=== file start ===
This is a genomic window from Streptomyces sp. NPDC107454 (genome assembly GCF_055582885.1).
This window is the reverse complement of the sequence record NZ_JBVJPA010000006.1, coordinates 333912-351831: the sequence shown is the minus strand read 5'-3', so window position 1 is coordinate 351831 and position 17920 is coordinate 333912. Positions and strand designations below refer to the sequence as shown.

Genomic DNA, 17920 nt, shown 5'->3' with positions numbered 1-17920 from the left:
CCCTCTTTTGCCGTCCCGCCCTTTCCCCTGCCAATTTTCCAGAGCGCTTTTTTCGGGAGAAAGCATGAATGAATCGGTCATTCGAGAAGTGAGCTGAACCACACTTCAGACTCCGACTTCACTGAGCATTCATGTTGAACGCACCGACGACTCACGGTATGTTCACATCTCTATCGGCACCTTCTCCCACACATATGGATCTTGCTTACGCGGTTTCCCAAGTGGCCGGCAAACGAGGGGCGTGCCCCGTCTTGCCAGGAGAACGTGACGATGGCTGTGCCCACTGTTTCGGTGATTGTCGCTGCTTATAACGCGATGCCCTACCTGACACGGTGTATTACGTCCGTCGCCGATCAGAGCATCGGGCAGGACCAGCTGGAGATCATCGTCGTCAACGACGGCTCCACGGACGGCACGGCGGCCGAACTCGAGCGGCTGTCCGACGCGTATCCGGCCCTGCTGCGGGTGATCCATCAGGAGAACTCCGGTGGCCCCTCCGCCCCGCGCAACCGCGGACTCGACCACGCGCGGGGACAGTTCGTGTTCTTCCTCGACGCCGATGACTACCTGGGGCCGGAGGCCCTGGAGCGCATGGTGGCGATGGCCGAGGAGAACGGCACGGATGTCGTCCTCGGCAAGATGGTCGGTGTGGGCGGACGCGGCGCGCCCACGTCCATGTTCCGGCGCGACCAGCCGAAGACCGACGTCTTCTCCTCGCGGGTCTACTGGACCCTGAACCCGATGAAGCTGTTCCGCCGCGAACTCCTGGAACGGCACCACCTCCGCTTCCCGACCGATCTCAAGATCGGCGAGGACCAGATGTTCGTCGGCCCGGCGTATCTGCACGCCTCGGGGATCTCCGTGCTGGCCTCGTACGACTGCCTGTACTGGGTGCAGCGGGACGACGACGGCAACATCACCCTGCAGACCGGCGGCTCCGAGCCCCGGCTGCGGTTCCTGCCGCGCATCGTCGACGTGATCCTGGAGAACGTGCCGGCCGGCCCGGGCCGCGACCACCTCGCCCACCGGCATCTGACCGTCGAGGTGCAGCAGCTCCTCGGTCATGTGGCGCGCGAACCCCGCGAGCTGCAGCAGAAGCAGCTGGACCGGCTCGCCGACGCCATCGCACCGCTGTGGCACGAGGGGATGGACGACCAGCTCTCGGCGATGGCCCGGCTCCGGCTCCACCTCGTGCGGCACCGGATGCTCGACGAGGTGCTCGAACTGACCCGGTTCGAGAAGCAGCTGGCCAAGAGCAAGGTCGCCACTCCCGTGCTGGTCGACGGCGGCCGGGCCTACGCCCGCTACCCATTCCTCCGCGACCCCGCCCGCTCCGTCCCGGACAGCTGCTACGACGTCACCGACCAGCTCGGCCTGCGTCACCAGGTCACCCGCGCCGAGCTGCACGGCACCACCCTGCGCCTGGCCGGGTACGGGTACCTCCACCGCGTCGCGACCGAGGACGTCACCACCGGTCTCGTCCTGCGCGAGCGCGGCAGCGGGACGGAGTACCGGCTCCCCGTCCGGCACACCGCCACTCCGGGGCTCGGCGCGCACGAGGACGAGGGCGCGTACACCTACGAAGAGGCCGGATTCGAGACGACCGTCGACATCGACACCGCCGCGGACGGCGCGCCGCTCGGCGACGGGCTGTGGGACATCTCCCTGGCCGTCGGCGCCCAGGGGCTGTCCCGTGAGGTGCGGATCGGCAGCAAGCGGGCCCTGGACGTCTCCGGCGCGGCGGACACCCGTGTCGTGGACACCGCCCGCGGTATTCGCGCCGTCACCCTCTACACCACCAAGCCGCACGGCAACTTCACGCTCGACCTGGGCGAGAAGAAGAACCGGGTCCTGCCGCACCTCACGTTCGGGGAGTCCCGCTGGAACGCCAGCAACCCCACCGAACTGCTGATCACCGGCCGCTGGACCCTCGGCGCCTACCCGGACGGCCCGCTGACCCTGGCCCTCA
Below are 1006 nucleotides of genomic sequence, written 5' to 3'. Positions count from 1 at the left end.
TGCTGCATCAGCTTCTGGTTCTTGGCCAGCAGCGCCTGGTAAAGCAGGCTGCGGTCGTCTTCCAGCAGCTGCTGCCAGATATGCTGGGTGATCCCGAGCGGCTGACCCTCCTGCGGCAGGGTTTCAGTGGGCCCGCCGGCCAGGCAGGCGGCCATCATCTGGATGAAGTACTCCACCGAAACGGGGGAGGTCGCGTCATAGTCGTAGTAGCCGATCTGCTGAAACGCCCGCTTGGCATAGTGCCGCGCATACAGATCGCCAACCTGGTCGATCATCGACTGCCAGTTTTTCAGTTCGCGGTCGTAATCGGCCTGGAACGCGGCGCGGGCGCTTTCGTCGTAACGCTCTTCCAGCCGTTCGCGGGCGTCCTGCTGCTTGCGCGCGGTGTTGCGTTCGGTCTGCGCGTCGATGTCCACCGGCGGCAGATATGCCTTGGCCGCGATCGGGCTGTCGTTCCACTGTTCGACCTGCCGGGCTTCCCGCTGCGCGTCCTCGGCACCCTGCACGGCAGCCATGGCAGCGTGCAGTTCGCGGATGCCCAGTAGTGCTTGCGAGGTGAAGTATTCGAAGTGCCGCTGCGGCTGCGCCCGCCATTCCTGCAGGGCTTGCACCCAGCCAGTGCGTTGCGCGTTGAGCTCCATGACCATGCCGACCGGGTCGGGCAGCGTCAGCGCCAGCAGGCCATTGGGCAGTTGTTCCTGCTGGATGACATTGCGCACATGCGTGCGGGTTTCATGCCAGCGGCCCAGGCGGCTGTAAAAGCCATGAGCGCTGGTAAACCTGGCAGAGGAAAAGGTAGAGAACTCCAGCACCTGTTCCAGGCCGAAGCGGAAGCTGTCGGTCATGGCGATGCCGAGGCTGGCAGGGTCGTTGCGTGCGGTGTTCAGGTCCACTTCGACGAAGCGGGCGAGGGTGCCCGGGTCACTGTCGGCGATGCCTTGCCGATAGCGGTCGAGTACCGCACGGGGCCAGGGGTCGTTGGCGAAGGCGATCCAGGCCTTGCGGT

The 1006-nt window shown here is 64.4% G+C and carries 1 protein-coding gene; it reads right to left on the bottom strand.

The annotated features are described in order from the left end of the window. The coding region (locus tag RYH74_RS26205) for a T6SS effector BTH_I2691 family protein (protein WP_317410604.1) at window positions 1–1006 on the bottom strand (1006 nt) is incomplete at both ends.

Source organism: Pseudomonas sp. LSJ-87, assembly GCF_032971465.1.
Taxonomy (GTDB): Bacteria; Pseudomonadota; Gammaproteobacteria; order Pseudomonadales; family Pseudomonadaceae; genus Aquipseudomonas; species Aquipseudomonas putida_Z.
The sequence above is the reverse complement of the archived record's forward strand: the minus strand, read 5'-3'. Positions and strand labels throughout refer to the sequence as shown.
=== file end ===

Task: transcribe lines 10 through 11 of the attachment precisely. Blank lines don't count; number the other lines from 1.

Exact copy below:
Taxonomy (GTDB): Bacteria; Pseudomonadota; Gammaproteobacteria; order Pseudomonadales; family Pseudomonadaceae; genus Aquipseudomonas; species Aquipseudomonas putida_Z.
The sequence above is the reverse complement of the archived record's forward strand: the minus strand, read 5'-3'. Positions and strand labels throughout refer to the sequence as shown.